That rhythm was wildly out of sync at Valencia. Earlier start, Moto3 press conference, HRC press conference, a couple of rider debriefs.

Then an unnatural lull, as the riders headed into the press conference room for their meeting with the Permanent Bureau, consisting of Dorna boss Carmelo Ezpeleta and FIM president Vito Ippolito addressed the MotoGP riders and their team managers.

Ten minutes after the riders started streaming through the paddock on their way to the meeting, they were all heading back out again.

What happened in the meeting with the Permanent Bureau? The first rule of meeting with the Permanent Bureau is don’t talk about meeting with the Permanent Bureau, apparently, as no one was willing to tell us about it, apart from some platitudes from Jorge Lorenzo about it being interesting to get different perspectives from people to get new ideas. Not that anyone truly believed that the riders came out with new ideas, but still.

What they must have talked about in the rider meeting was to move on from Sepang and focus on events at Valencia. Nobody, none of the riders involved, had any interest in going over the events of Sepang again, and so they did not really need to be told twice.

There was a suspicion – and I stress, it was nothing more than that – that the Honda and Yamaha riders had all been told not to comment on events, and to put it behind them.

That is probably smart advice, but it left the journalists (of which there were a colossal number at Valencia) feeling frustrated. There was much to ask: had anyone changed their minds, or their positions, after having time to look back at the footage again?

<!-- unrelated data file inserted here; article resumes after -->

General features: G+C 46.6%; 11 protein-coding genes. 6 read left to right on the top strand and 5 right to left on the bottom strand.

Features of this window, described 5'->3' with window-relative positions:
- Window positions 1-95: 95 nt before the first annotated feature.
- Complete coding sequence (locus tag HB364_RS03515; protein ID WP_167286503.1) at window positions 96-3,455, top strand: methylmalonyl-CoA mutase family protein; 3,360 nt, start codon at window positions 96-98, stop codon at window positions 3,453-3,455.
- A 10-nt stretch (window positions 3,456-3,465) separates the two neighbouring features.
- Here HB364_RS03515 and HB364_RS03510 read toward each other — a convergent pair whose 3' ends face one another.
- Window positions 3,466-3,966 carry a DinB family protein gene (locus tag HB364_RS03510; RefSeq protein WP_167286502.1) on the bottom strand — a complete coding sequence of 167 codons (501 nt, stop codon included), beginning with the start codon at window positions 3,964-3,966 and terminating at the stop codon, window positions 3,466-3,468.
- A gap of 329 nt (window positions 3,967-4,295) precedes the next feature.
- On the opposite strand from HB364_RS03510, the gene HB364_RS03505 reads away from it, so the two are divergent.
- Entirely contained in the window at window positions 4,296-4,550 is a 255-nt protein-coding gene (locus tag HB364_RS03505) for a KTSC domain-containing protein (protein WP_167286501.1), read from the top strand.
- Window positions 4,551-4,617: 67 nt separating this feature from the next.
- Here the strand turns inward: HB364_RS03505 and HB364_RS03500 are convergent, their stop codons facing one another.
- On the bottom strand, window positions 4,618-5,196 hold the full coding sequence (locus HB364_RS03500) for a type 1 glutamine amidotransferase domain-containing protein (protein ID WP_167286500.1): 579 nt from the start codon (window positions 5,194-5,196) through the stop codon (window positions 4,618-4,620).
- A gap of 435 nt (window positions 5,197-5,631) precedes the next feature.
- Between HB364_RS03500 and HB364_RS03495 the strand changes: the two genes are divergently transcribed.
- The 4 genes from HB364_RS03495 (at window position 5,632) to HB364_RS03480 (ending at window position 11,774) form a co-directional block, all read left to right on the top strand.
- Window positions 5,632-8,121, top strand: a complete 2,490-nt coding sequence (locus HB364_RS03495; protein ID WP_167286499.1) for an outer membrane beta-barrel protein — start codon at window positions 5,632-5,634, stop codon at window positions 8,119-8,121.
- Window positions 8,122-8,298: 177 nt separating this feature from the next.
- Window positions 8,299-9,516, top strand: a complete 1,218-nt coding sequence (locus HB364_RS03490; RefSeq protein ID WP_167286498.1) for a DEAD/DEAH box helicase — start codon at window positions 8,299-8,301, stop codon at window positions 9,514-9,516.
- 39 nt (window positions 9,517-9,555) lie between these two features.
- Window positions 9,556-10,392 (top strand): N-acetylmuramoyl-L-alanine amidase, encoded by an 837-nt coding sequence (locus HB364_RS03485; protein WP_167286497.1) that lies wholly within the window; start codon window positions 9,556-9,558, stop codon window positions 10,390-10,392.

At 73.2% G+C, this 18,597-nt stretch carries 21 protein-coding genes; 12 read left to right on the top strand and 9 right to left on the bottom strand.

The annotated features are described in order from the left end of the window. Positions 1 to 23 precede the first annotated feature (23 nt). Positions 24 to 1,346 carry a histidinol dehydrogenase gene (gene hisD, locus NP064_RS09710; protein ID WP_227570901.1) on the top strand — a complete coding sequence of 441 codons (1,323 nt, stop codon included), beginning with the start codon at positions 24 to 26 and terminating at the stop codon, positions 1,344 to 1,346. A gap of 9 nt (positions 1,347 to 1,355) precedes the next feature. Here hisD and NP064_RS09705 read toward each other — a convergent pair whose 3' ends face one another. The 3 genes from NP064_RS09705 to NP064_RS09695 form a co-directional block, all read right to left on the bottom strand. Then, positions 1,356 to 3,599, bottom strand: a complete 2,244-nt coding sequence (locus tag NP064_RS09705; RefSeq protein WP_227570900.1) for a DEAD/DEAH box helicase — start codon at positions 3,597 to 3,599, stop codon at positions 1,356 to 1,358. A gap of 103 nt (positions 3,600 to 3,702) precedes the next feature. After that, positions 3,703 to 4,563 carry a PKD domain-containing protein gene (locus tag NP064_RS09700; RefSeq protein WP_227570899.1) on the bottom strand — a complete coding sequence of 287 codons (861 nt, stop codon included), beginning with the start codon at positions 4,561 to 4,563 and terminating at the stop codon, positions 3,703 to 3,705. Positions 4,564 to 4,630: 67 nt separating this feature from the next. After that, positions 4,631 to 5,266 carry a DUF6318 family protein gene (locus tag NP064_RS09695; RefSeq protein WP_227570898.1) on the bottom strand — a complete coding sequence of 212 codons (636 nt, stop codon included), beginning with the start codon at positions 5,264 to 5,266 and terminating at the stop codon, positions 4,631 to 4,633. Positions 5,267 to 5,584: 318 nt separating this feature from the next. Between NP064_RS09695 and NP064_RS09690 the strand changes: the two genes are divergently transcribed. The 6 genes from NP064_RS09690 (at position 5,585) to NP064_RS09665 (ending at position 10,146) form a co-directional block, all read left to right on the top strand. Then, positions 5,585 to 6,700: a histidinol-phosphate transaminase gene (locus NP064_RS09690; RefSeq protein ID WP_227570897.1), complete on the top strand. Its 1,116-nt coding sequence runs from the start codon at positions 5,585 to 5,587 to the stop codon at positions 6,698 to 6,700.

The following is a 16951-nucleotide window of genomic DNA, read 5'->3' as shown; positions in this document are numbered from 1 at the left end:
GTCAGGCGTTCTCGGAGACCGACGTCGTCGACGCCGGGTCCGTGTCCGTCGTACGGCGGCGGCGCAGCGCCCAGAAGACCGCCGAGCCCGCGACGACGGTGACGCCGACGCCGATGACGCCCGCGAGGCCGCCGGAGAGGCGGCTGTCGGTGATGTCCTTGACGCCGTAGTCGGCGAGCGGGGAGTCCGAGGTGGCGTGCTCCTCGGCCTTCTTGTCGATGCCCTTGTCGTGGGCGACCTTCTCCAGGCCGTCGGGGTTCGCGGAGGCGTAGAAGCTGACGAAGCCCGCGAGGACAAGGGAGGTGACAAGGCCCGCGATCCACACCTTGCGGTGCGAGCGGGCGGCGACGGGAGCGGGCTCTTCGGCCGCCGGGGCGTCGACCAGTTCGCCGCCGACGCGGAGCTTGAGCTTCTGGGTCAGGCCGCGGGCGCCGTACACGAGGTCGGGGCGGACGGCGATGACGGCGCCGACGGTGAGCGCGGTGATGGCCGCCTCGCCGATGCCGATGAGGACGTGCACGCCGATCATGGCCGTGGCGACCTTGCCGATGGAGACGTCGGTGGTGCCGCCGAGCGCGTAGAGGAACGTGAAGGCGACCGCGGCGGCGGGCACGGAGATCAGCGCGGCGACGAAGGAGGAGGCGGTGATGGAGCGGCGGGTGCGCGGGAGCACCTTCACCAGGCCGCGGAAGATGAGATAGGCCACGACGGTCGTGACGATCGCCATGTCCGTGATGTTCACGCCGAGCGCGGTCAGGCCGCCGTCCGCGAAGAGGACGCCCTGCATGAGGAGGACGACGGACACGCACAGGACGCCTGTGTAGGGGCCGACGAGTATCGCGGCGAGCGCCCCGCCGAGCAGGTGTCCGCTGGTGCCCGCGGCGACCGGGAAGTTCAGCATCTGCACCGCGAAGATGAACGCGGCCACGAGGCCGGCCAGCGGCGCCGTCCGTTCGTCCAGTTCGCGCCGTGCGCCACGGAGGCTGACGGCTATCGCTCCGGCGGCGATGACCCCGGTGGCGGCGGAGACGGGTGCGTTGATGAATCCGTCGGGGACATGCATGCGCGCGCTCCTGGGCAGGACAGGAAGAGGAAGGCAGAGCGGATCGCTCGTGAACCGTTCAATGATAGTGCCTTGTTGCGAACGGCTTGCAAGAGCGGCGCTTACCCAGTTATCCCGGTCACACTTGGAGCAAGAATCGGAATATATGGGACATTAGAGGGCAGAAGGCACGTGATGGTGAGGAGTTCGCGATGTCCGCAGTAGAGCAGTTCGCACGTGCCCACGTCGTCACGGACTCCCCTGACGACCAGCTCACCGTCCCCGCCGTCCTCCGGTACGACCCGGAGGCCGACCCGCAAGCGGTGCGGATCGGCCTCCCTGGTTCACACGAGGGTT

Preview of the Malaysian GP: The Clash of the Titans

10/22/2015 @ 5:29 pm, by David Emmett33 COMMENTS

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The pre-event press conferences held on the Thursday ahead of each MotoGP round can vary a good deal in interest. For the most part, they are full of pleasantries and platitudes, both riders and journalists doing their best to look interested and not to start playing with their phones.

After the utterly entrancing race at Phillip Island four days ago, we expected this to be one of the less interesting ones, the only mild interest being the dismal air quality in Malaysia.

How very wrong we were. Yes, there was the discussion of the obvious, of how the championship chances of Valentino Rossi and Jorge Lorenzo, and of Danny Kent in Moto3 would play out.

But there was also an explosion of interest once Rossi made accusations that Marc Márquez was trying to help Lorenzo win the championship, accusations he pressed home further once the press conference finished.

It first livened up once Andrea Iannone and Valentino Rossi were asked what they thought of the abuse that had been plastered all over the Facebook and Instagram feeds of Iannone after the race at Phillip Island, where Iannone finished ahead of Rossi and took valuable points in the championship.

Iannone shook it off, saying that 90% were positive, and the rest were “just an opinion.”